As you learn about Shakespeare and his works, one can't help but discover the controversy surrounding the identity of the man himself. There is another TedEd talk on that subject called, "Did Shakespeare write his plays? - Natalya St. Clair and Aaron Williams" and a documentary that I personally found fascinating entitled "Last Will & Testament." (Last Will & Testament is currently available on Amazon Prime and I believe PBS Passport.) 

    I was already convinced of the importance of Shakespeare's works when at a recent homeschool convention I learned that the works of Shakespeare are considered Honorary Classics. There is The Iliad and The Odyssey by Homer, The Aeneid by Virgil, The Divine Comedy by Dante, The King James Bible and then the works of Shakespeare, considered by many to be the "Western Canon." I look forward to delving more into the works of Shakespeare in the coming months and years. Once again, I find myself learning along side my children and finding new interests and amazement in things that I would have never before imagined and I am grateful.

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    Sunday, May 12, 2019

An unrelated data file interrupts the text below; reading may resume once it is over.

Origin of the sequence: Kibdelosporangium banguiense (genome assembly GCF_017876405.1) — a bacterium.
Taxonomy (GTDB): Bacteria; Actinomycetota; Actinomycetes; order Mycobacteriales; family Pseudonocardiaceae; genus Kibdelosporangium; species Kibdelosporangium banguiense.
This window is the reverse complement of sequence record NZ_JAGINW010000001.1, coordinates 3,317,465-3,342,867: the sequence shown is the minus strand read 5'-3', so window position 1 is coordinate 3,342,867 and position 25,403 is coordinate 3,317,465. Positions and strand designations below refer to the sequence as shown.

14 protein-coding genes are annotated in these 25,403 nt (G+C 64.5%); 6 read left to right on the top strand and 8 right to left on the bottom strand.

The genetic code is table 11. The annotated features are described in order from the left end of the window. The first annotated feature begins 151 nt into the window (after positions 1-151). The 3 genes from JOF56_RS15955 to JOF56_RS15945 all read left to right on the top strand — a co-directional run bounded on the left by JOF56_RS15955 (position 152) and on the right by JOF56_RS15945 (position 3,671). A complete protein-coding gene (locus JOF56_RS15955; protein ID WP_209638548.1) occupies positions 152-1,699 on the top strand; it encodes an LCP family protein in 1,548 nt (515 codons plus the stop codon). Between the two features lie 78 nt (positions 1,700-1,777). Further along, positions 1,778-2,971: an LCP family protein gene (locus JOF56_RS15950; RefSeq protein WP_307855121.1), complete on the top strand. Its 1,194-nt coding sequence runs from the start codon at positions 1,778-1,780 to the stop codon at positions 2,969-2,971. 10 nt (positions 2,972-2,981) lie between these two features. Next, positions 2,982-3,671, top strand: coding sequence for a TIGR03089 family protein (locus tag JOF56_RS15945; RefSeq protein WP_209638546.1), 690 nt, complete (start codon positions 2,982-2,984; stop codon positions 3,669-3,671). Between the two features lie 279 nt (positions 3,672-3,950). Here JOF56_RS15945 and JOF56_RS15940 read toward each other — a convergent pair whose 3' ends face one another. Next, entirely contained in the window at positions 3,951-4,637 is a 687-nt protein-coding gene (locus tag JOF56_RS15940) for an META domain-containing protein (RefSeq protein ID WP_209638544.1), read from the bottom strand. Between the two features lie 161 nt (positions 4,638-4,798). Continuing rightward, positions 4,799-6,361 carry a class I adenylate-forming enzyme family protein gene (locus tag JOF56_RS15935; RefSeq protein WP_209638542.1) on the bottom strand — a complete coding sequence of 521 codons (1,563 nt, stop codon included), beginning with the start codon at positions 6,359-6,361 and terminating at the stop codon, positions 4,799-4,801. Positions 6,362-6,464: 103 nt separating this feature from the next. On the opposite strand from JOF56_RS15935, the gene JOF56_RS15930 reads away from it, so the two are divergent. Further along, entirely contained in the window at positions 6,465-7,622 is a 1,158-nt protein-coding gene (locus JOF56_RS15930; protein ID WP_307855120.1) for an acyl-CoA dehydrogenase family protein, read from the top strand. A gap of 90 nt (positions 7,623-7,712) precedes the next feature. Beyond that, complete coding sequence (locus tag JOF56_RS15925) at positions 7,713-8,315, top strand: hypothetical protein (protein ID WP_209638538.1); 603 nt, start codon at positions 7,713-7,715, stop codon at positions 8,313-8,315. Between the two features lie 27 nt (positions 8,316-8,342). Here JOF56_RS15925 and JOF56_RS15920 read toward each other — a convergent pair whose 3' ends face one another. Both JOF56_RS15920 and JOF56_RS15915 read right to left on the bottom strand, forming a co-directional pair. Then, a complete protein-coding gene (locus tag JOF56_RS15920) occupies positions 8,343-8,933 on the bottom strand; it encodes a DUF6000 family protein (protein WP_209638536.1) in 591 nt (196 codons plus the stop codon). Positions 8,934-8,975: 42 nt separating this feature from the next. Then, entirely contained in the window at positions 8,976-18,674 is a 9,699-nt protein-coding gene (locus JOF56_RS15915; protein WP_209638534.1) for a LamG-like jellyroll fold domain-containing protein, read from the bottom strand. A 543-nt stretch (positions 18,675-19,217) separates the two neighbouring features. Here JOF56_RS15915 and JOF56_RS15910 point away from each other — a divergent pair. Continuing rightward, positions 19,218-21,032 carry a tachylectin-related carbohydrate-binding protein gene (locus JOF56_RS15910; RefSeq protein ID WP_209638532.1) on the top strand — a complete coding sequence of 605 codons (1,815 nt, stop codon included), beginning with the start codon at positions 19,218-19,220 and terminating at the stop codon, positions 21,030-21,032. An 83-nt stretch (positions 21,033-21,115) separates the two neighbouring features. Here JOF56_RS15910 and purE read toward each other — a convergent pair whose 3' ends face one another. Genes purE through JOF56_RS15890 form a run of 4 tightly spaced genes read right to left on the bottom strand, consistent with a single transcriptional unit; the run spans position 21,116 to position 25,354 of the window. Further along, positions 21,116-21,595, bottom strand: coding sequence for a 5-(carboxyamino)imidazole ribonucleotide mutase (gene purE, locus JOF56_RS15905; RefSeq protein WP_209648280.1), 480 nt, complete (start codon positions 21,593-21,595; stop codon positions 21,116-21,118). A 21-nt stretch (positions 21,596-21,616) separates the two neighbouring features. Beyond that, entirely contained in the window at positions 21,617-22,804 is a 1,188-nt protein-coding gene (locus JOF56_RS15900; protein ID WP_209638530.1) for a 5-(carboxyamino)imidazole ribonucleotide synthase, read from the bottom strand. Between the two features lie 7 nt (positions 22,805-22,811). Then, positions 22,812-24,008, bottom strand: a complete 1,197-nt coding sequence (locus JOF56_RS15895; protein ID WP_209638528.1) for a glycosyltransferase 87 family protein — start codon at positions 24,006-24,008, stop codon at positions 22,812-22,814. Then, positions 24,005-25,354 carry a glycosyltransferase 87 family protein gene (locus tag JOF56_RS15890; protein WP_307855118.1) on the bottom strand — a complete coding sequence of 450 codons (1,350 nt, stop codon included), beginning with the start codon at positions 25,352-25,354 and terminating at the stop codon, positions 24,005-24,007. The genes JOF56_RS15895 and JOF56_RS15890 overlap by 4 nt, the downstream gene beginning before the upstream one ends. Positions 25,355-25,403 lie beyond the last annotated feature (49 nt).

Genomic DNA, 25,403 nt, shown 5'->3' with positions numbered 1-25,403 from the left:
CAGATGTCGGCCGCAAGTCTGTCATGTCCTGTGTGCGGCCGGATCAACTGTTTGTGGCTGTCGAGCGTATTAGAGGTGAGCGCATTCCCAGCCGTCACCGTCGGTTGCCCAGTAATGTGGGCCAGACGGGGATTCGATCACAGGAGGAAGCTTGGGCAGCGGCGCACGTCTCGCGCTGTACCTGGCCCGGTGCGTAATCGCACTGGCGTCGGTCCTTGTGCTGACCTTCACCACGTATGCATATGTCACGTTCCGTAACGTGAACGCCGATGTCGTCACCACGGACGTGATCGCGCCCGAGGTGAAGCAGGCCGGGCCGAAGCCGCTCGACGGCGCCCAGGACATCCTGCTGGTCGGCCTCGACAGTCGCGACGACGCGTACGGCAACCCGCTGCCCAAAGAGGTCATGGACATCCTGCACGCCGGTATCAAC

A New Kind of Mother’s Day Gift

    Jonah installed new feet on my computer today for my Mother's Day gift! 
    A couple of weeks ago, I told him about how for two years I have had these new plastic feet for my 10 year old laptop computer and have been too intimidated to install them myself as it required the computer to be slightly disassembled. I suggested he may need some help from Daddy, but that this was the gift I wanted for Mother's Day. Well, Daddy didn't need to help at all!
    Over the last year Jonah has gotten braces (and dealt with all the maintenance and appointments that go with them) and glasses as well as learning how to use contact lenses. He has experienced the glories and struggles of competition both in fencing and First LEGO League, learned how to be a team player in our family and in First LEGO League, started mowing the lawn for a bump in allowance and, just this week, cared for and entertained children much younger than him at church functions. When today rolled around, he had all the confidence in the world to take my laptop apart and replace the plastic doohickies so my desk won't get scratched up. It was awesome! 
    He has been growing and maturing a lot the last year in many different areas. This has made me a bit nostalgic at times, but, especially today, I'm really appreciating his newfound confidence and maturity. Happy Mother's Day to me!